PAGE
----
Brief Fact Summary. Plaintiff, trustee in bankruptcy of Westerlea Builders, Inc., attempts to pierce the corporate veil to hold Defendant personally liable for the contract debts of Westerlea, Defendant’s wholly owned subsidiary.
Synopsis of Rule of Law. Because the law permits the incorporation of business to for the purpose of escaping personally liability, the court will only “pierce the corporate veil” to prevent fraud or achieve equity.
Defendant, a cooperative corporation, was organized to provide low income housing for its veteran members. Defendant formed Westerlea to undertake construction to build housing for Defendant’s members. Due to financial difficulty, creditors took over Westerlea’s construction responsibilities, pursuant to an extension agreement. In October 1952, Westerlea was adjudicated bankrupt.
Plaintiff claims Westerlea did not act as an independent corporation. The trial court affirmed the Appellate Division’s refusal to pierce the corporate veil finding that Westerlea and Defendant acted as two separate corporations at all times.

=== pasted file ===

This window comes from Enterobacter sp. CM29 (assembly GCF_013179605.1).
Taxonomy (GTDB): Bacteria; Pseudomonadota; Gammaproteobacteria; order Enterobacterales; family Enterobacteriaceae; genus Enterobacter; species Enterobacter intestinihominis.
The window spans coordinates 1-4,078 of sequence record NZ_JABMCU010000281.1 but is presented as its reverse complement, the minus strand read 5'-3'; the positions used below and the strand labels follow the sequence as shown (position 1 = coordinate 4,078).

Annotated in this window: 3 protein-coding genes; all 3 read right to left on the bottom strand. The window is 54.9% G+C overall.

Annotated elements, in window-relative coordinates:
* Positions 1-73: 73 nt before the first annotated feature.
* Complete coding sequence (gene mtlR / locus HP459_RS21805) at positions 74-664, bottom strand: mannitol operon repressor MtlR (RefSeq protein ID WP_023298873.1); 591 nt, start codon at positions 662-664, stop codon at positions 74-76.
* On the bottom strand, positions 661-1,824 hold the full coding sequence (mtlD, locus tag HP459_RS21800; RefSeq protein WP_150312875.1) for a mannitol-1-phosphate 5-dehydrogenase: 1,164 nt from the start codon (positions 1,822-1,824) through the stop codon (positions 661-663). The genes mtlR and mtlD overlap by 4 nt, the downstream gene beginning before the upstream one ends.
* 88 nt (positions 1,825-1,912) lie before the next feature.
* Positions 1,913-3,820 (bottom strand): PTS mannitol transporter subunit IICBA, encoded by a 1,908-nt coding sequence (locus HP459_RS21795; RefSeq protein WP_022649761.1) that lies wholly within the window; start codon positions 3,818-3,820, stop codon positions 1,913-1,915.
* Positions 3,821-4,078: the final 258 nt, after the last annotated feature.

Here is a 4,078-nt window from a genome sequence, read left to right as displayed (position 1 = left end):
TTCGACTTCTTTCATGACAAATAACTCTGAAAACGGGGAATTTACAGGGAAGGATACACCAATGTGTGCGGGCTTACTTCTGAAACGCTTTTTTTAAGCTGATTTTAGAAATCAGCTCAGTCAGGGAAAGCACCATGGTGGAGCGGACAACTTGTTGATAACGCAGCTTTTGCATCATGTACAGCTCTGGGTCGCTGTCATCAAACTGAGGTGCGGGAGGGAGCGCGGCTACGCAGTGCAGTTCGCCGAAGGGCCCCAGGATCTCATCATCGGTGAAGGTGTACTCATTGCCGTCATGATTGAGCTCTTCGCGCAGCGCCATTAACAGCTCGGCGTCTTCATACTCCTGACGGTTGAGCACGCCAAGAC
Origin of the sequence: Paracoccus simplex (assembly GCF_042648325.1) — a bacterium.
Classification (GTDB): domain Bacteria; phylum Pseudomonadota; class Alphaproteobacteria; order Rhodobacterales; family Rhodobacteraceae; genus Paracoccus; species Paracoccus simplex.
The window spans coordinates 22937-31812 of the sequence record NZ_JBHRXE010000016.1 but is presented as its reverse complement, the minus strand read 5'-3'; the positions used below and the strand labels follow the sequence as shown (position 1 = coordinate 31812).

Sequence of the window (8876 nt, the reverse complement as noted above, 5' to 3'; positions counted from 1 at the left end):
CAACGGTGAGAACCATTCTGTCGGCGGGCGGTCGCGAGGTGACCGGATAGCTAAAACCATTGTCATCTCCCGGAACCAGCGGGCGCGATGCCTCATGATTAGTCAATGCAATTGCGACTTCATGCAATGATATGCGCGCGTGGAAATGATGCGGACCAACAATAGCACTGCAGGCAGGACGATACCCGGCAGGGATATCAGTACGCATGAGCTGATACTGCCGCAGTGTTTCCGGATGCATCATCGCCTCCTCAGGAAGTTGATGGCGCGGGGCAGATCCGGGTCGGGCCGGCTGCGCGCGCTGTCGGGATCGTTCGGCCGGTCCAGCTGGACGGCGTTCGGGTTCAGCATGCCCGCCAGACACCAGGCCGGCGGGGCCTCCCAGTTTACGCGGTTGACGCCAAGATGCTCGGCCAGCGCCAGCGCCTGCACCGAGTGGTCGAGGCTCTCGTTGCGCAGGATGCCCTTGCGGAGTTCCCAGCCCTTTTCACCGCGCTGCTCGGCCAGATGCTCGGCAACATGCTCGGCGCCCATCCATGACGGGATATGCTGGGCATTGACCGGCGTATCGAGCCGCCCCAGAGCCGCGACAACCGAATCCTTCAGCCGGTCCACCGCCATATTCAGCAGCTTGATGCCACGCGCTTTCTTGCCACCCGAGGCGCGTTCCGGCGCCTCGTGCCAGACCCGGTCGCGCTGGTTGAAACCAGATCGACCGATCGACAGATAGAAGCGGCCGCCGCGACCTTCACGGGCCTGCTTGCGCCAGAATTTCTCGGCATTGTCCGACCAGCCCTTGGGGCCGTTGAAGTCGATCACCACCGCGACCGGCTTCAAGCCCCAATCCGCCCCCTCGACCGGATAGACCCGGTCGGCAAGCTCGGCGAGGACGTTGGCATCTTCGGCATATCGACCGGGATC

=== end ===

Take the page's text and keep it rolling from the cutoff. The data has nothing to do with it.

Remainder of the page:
Issue. Whether the trial court erred refusal to pierce the corporate veil was proper?
Held. Yes. The trial court did not err in refusing to pierce the corporate veil of Westerlea’s corporate existence because Westerlea acted as a separate corporation and there was no fraud, misrepresentation or fraud.
Dissent. Points of Law - for Law School Success
The law permits the incorporation of a business for the very purpose of escaping personal liability. View Full Point of Law
The corporate veil should be pierced because Westerlea was organized solely to benefit Defendant, not to operate as a separate entity. Westerlea did not have a separate corporate identity because it was Defendant’s wholly owned subsidiary that had the same directors and management as Defendant. Westerlea was undercapitalized because Defendant provided Westerlea with small capital and Westerlea maintained insufficient funds to cover the cost of building the homes. Westerlea’s purpose was not to profit as a business, but to benefit Defendant’s stockholders by providing low cost housing to them. Discussion.
Although Defendant controlled Westerlea’s affairs, Westerlea maintained an outward indicia of separate corporate identity at all times. Further, the creditors were not misled, there was no fraud, and Defendant performed no act to cause injury to the creditors of Westerlea by depletion of assets or otherwise.